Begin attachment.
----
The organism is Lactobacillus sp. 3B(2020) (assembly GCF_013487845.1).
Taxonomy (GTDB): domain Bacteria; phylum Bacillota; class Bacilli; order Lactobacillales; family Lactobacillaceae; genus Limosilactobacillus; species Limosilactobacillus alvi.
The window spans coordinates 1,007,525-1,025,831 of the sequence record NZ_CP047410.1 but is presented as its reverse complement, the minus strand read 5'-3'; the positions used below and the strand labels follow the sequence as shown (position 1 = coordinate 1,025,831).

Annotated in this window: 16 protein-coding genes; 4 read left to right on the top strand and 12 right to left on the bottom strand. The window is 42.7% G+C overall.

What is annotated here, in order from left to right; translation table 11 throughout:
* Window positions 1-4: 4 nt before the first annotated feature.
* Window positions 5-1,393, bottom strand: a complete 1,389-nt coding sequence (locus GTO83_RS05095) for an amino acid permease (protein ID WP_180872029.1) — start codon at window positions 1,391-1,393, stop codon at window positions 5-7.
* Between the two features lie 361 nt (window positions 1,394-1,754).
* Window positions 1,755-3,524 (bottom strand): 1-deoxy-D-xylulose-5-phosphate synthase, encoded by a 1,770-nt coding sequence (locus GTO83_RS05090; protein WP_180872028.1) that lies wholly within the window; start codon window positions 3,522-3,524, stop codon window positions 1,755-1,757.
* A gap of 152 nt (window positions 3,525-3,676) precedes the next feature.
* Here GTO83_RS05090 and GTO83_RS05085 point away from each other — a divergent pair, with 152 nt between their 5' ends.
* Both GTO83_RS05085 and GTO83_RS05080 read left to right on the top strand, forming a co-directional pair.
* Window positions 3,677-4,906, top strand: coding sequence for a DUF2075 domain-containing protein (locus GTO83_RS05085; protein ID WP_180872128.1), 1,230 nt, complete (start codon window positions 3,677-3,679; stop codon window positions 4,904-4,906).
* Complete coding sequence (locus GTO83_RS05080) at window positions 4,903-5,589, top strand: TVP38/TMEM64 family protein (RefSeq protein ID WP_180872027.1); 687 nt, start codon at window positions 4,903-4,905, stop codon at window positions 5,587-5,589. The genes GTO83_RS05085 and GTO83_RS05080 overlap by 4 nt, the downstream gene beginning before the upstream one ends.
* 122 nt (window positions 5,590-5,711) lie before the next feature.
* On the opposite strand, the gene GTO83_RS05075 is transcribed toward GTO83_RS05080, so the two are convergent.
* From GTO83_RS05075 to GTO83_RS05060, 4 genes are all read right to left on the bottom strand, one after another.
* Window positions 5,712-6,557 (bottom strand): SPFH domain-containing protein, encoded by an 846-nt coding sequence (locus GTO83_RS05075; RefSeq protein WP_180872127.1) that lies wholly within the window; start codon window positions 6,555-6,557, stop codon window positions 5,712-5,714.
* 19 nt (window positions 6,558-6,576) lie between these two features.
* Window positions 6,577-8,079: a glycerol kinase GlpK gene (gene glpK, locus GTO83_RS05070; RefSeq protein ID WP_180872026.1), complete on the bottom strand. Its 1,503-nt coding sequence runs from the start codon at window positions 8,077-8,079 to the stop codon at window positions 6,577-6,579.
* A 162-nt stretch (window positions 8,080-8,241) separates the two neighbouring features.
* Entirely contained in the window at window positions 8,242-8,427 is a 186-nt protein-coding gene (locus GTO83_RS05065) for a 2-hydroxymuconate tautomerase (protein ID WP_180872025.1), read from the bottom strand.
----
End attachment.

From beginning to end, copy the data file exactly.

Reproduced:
The organism is Lactobacillus sp. 3B(2020) (assembly GCF_013487845.1).
Taxonomy (GTDB): domain Bacteria; phylum Bacillota; class Bacilli; order Lactobacillales; family Lactobacillaceae; genus Limosilactobacillus; species Limosilactobacillus alvi.
The window spans coordinates 1,007,525-1,025,831 of the sequence record NZ_CP047410.1 but is presented as its reverse complement, the minus strand read 5'-3'; the positions used below and the strand labels follow the sequence as shown (position 1 = coordinate 1,025,831).

Annotated in this window: 16 protein-coding genes; 4 read left to right on the top strand and 12 right to left on the bottom strand. The window is 42.7% G+C overall.

What is annotated here, in order from left to right; translation table 11 throughout:
* Window positions 1-4: 4 nt before the first annotated feature.
* Window positions 5-1,393, bottom strand: a complete 1,389-nt coding sequence (locus GTO83_RS05095) for an amino acid permease (protein ID WP_180872029.1) — start codon at window positions 1,391-1,393, stop codon at window positions 5-7.
* Between the two features lie 361 nt (window positions 1,394-1,754).
* Window positions 1,755-3,524 (bottom strand): 1-deoxy-D-xylulose-5-phosphate synthase, encoded by a 1,770-nt coding sequence (locus GTO83_RS05090; protein WP_180872028.1) that lies wholly within the window; start codon window positions 3,522-3,524, stop codon window positions 1,755-1,757.
* A gap of 152 nt (window positions 3,525-3,676) precedes the next feature.
* Here GTO83_RS05090 and GTO83_RS05085 point away from each other — a divergent pair, with 152 nt between their 5' ends.
* Both GTO83_RS05085 and GTO83_RS05080 read left to right on the top strand, forming a co-directional pair.
* Window positions 3,677-4,906, top strand: coding sequence for a DUF2075 domain-containing protein (locus GTO83_RS05085; protein ID WP_180872128.1), 1,230 nt, complete (start codon window positions 3,677-3,679; stop codon window positions 4,904-4,906).
* Complete coding sequence (locus GTO83_RS05080) at window positions 4,903-5,589, top strand: TVP38/TMEM64 family protein (RefSeq protein ID WP_180872027.1); 687 nt, start codon at window positions 4,903-4,905, stop codon at window positions 5,587-5,589. The genes GTO83_RS05085 and GTO83_RS05080 overlap by 4 nt, the downstream gene beginning before the upstream one ends.
* 122 nt (window positions 5,590-5,711) lie before the next feature.
* On the opposite strand, the gene GTO83_RS05075 is transcribed toward GTO83_RS05080, so the two are convergent.
* From GTO83_RS05075 to GTO83_RS05060, 4 genes are all read right to left on the bottom strand, one after another.
* Window positions 5,712-6,557 (bottom strand): SPFH domain-containing protein, encoded by an 846-nt coding sequence (locus GTO83_RS05075; RefSeq protein WP_180872127.1) that lies wholly within the window; start codon window positions 6,555-6,557, stop codon window positions 5,712-5,714.
* 19 nt (window positions 6,558-6,576) lie between these two features.
* Window positions 6,577-8,079: a glycerol kinase GlpK gene (gene glpK, locus GTO83_RS05070; RefSeq protein ID WP_180872026.1), complete on the bottom strand. Its 1,503-nt coding sequence runs from the start codon at window positions 8,077-8,079 to the stop codon at window positions 6,577-6,579.
* A 162-nt stretch (window positions 8,080-8,241) separates the two neighbouring features.
* Entirely contained in the window at window positions 8,242-8,427 is a 186-nt protein-coding gene (locus GTO83_RS05065) for a 2-hydroxymuconate tautomerase (protein ID WP_180872025.1), read from the bottom strand.